QA for Agile ProjectsWith more and more companies embracing agile development methodologies – which differs greatly from Waterfall development methods, many QA testers are wondering how testing fits in with this new and faster environment. What role do testers have when companies use agile methodologies?

Difference between Agile and Traditional Methods

Traditional, Waterfall development methods clearly define when and how testing takes place: Testing takes place at the end of the process by dedicated resources. This methodology requires a lot of documentation.

Agile development, on the other hand, requires testing to take place on an iterative schedule: Basically, testing is done alongside development in real time. This methodology also doesn’t have as much documentation.

So does that mean that agile requires less testing? That couldn’t be farther from the truth. QA testing is just as important in both types of development approaches.

How to Ensure Proper Testing

Proper QA testing in an agile environment has different requirements than other methodologies. These requirements include:

  • Ensuring QA resources are flexible and can perform real-time testing during the different development phases: QA professionals must be testing throughout the sprints.
  • Obtaining the right people: QA testers who are entrenched in the traditional testing methodologies may not be the right people for an agile environment. They’ll have trouble adjusting to the faster pace. Companies may need to hire new people with the right skills, or partner with a vendor who can assist with this.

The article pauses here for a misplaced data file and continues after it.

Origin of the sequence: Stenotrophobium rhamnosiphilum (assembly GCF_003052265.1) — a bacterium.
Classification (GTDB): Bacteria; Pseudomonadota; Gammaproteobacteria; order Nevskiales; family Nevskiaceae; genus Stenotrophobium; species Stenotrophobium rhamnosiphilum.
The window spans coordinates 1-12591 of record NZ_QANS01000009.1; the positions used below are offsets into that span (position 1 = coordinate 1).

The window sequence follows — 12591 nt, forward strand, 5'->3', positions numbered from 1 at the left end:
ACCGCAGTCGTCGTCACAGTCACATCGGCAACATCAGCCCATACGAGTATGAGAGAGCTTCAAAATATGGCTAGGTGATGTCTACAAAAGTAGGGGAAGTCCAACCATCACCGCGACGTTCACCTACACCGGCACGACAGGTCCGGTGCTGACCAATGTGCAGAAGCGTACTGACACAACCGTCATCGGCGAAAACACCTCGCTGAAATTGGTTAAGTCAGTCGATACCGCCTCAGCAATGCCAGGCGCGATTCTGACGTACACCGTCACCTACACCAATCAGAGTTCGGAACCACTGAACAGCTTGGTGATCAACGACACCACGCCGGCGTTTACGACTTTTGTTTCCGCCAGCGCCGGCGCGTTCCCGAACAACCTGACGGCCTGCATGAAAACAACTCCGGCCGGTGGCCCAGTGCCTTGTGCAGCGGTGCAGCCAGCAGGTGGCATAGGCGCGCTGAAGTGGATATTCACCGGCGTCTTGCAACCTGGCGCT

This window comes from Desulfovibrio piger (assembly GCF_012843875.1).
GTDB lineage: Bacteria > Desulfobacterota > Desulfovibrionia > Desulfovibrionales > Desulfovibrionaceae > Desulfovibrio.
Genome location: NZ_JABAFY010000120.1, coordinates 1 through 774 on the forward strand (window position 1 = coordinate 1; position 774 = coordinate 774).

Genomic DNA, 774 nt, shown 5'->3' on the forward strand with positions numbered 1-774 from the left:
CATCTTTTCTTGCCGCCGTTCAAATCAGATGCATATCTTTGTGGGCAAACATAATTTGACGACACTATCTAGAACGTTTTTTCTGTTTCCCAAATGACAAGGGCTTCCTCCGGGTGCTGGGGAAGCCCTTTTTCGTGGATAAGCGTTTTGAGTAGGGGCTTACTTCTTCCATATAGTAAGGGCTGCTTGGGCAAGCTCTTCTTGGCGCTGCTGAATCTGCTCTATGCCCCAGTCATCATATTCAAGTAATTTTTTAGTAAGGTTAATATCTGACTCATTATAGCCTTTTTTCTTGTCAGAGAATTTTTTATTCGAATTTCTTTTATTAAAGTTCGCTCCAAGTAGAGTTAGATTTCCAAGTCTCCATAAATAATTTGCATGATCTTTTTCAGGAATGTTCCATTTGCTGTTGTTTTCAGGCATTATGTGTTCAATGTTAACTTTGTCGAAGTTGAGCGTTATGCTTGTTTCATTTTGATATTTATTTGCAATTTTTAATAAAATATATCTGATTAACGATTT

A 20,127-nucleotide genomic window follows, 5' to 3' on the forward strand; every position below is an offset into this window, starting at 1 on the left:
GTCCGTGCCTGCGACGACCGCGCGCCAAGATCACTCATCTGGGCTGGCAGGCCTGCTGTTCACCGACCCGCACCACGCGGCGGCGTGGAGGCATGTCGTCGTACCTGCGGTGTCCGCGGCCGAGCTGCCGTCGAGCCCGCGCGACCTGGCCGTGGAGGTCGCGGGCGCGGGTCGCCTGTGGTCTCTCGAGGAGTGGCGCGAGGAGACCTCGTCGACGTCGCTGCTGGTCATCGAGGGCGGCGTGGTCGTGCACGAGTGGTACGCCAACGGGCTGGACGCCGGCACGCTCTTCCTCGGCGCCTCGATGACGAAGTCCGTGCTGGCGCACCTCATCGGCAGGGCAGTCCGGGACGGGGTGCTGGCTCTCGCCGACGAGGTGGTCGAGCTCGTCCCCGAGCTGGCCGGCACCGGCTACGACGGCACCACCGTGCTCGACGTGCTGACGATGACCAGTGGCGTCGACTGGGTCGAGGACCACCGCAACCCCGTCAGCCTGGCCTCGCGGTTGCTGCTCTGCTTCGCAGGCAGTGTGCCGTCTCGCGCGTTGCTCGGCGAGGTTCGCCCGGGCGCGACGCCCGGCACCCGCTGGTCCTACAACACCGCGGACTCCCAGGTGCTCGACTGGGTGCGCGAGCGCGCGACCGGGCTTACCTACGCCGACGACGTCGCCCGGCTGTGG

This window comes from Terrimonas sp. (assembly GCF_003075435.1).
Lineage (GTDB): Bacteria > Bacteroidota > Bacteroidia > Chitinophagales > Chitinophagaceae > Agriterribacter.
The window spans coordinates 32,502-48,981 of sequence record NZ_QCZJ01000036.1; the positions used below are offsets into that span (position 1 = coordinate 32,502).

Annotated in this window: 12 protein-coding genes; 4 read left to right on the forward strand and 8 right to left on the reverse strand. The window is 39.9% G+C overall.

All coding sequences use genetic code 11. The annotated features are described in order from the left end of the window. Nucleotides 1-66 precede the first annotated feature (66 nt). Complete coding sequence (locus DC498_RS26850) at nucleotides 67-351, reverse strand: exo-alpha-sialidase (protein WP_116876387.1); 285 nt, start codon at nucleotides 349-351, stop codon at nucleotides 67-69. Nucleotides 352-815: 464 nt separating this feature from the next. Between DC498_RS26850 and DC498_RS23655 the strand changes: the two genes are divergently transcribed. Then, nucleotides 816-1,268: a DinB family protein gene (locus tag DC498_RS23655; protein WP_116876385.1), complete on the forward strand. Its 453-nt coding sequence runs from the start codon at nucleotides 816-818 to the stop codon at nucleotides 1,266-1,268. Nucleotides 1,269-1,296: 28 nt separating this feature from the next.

• Performing daily testing.
  • Determining what a completed project looks like: While not as rigid as in other methodologies, agile still has project and business goals to meet. Teams must define what a successful end state looks like to ensure that project meets customer demands and that the right resources are in place to meet the goals.

While agile teams may be under pressure to produce a working product as quickly as possible, QA testing is still an important part of the equation. It just must be done differently than older approaches and may require different skill sets than what’s available on the team.